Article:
Dear diary, the plot sorely lacks a villain

NOT SO GROWN UP: After breaking up with Darcy, Jones finds herself pregnant and unsure of the father. Dempsey, who plays Qwant, is eye-candy but, without Cleaver, the story loses the drive that only a villain can provide.


    Sep 15, 2016

    Dear diary, the plot sorely lacks a villain


    123 minutes / Romantic comedy

    Opens today

    Rating: 3.5/5

    The story:

    Bridget (Renee Zellweger) is 43 and alone. A friend tells her to freeze her eggs. She says it's too late because "they

    are probably hard-boiled by now".

    But chance encounters with the freshly divorced Mark Darcy

    (Colin Firth) and Jack Qwant (Patrick Dempsey) result in her getting pregnant. She leads each man to believe he is the father; and in doing their fatherly duties, both fall in love with her.

    THIS movie was supposed to have been made years ago but script problems and star Renee Zellweger's five-year break from show business put the project on ice.

    In fact, the disappearance of Hugh Grant, who as the ne'er-do-well Daniel Cleaver formed one corner of the love triangle in the previous two Bridget Jones films, is a side-effect of the script turmoil.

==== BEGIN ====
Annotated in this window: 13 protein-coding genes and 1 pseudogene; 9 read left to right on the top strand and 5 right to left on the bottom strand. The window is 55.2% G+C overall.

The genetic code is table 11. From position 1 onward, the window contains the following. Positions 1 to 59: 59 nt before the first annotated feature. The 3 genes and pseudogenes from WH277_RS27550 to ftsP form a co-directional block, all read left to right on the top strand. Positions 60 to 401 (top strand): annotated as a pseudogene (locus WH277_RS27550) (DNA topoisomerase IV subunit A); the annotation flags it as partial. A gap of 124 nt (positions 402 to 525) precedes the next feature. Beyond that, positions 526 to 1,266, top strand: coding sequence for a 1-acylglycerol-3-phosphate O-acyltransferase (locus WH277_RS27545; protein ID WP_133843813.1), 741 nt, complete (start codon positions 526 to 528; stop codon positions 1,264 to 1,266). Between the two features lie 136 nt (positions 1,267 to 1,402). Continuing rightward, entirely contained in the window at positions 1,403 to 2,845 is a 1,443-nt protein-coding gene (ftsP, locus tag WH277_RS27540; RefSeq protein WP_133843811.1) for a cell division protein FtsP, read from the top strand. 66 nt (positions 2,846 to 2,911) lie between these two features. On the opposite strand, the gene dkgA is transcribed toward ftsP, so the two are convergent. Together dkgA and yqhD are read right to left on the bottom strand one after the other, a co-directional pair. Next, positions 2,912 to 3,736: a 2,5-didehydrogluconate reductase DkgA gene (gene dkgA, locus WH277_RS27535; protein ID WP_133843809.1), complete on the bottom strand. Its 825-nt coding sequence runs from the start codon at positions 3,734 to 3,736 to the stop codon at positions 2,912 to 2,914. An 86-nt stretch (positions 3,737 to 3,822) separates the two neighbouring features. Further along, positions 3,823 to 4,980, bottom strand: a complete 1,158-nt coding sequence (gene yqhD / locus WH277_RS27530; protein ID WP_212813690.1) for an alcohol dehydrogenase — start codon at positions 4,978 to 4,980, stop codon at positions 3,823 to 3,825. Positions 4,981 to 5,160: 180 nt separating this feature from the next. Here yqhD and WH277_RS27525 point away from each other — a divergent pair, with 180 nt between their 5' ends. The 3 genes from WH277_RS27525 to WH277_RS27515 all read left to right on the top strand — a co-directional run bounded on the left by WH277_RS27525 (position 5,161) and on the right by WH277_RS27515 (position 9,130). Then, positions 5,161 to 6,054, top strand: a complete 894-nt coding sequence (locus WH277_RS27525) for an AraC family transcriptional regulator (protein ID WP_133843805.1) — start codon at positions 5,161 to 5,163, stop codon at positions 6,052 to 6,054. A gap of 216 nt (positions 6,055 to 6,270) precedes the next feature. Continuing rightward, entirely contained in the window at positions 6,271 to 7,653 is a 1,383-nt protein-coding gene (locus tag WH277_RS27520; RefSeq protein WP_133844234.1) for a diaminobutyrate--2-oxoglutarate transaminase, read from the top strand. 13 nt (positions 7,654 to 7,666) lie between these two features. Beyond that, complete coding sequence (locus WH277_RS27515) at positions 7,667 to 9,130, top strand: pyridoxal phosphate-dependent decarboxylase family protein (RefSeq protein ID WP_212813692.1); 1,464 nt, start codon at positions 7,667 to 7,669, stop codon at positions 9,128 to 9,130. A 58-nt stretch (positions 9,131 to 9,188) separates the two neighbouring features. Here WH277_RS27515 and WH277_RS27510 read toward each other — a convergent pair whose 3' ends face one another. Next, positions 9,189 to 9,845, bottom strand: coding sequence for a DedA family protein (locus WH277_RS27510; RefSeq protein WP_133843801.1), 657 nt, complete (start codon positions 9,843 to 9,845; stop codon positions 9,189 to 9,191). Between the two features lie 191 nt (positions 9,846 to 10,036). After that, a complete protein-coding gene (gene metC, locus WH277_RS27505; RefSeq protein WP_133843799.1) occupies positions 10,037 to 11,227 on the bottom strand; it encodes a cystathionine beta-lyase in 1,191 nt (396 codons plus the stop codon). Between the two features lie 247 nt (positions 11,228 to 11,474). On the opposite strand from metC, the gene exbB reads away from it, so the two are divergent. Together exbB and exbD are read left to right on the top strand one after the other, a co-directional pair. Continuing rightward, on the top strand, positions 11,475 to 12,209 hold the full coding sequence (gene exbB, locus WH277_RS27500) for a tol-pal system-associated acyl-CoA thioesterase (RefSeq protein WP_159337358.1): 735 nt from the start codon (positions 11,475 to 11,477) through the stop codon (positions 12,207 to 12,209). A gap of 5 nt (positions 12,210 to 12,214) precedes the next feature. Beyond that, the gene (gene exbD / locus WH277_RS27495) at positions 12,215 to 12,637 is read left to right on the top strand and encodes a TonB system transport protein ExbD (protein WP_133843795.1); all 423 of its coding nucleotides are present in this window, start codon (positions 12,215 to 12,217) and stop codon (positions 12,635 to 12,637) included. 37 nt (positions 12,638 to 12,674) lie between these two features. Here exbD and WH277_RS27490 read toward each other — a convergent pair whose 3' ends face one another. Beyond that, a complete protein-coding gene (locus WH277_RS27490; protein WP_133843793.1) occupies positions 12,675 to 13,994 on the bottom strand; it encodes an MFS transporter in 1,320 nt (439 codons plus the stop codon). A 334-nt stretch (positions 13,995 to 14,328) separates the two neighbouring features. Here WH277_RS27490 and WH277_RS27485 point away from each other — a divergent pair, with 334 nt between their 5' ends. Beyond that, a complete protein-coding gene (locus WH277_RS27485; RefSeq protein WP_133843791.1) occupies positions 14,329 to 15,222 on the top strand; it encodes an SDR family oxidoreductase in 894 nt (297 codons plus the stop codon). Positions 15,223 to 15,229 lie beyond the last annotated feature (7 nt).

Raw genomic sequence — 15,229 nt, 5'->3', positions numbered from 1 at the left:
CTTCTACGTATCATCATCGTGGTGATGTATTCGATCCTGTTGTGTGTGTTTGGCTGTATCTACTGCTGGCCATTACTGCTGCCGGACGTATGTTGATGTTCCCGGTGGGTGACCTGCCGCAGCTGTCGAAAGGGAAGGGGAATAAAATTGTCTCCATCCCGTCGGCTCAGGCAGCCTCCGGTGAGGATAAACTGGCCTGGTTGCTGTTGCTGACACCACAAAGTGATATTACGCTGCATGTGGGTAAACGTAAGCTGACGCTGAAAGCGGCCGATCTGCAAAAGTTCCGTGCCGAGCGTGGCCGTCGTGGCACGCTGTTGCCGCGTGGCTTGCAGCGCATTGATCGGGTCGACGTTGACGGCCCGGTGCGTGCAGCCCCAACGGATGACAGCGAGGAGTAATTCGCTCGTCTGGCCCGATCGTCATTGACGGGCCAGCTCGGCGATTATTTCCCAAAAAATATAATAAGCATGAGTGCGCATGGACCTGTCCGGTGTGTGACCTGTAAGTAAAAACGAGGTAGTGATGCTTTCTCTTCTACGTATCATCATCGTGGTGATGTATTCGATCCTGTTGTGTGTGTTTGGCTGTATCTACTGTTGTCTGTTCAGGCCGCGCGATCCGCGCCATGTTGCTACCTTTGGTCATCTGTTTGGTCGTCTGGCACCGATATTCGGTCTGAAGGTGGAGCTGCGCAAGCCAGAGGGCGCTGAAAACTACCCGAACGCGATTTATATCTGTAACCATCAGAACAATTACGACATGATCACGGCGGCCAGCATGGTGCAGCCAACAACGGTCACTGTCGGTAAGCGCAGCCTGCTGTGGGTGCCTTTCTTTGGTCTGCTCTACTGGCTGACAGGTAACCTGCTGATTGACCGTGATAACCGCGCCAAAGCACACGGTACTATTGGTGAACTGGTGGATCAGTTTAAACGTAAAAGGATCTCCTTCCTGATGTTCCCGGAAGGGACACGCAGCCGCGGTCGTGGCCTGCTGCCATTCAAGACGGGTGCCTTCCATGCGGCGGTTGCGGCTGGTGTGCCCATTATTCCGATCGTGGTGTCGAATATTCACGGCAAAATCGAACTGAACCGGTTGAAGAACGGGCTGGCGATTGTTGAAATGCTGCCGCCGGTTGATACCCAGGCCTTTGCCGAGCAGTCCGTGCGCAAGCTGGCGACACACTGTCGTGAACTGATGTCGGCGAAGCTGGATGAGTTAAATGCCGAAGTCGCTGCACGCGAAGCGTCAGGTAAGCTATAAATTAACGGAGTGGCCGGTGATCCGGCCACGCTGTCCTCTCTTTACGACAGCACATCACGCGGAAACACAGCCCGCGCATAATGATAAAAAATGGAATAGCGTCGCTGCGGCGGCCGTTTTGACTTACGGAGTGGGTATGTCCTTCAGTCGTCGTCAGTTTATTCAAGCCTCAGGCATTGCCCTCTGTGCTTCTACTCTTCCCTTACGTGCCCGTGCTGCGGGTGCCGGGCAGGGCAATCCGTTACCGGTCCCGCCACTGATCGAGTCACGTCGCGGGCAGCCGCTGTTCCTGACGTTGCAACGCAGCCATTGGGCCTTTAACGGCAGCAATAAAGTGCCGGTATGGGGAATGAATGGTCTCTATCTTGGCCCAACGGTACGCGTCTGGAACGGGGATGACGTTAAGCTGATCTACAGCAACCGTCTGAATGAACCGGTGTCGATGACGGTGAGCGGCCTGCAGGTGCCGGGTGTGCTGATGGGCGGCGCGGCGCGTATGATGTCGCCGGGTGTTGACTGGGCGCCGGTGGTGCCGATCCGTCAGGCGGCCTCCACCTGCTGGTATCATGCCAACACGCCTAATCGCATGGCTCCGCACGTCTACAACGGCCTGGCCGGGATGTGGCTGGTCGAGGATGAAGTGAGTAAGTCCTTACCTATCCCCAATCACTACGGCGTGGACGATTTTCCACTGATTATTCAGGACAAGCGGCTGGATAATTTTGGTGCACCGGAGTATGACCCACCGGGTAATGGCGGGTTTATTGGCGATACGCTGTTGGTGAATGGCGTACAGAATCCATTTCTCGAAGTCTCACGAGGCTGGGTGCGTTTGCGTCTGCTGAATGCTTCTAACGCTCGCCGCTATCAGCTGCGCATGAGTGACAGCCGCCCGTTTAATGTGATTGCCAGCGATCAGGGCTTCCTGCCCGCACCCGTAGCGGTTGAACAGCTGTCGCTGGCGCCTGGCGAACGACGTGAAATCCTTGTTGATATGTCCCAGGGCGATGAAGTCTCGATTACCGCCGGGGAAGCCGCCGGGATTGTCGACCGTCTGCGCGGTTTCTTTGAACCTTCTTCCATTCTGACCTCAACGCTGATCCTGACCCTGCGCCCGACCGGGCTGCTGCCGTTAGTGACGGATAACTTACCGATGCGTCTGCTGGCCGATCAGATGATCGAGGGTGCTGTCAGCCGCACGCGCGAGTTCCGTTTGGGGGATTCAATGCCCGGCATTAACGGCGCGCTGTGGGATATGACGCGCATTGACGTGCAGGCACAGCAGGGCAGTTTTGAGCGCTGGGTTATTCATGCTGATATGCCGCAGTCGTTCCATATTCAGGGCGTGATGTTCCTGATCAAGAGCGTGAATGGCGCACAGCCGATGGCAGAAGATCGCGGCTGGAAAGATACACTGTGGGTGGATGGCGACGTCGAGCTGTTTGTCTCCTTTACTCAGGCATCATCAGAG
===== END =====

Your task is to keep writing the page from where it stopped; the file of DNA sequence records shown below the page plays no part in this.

The foil to the repressed but eminently suitable Darcy (Firth) is now American actor Dempsey, who plays Qwant, a love cynic who has nonetheless created a successful dating app.

    Jones is a television news producer beloved by her colleagues but she lives in a tiny flat and celebrates her birthday at home with booze and ice cream.

    She is chased by two middle-aged dreamboats - one is a human rights lawyer and the other a fabulously rich entrepreneur - but she cannot quite get her act together as a fully functioning adult.

    This is an unabashed fairy tale. But as wish-fulfilment fantasies go, it has more than a few funny moments and makes the effort to ground itself in reality.

    But the best jokes come from other players, including Emma Thompson as the no-nonsense obstetrician (she is also credited as a co-writer).

    Sharon Maguire, who helmed the first movie Bridget Jones's Diary (2001), returns to direct. She keeps the same light hand on the jokes, but without Grant's deliciously despicable Cleaver, she fights an uphill battle.

    Dempsey provides eye candy for the soccer-mum set but he is no Grant. Without Cleaver, the story loses the drive that only a villain can provide.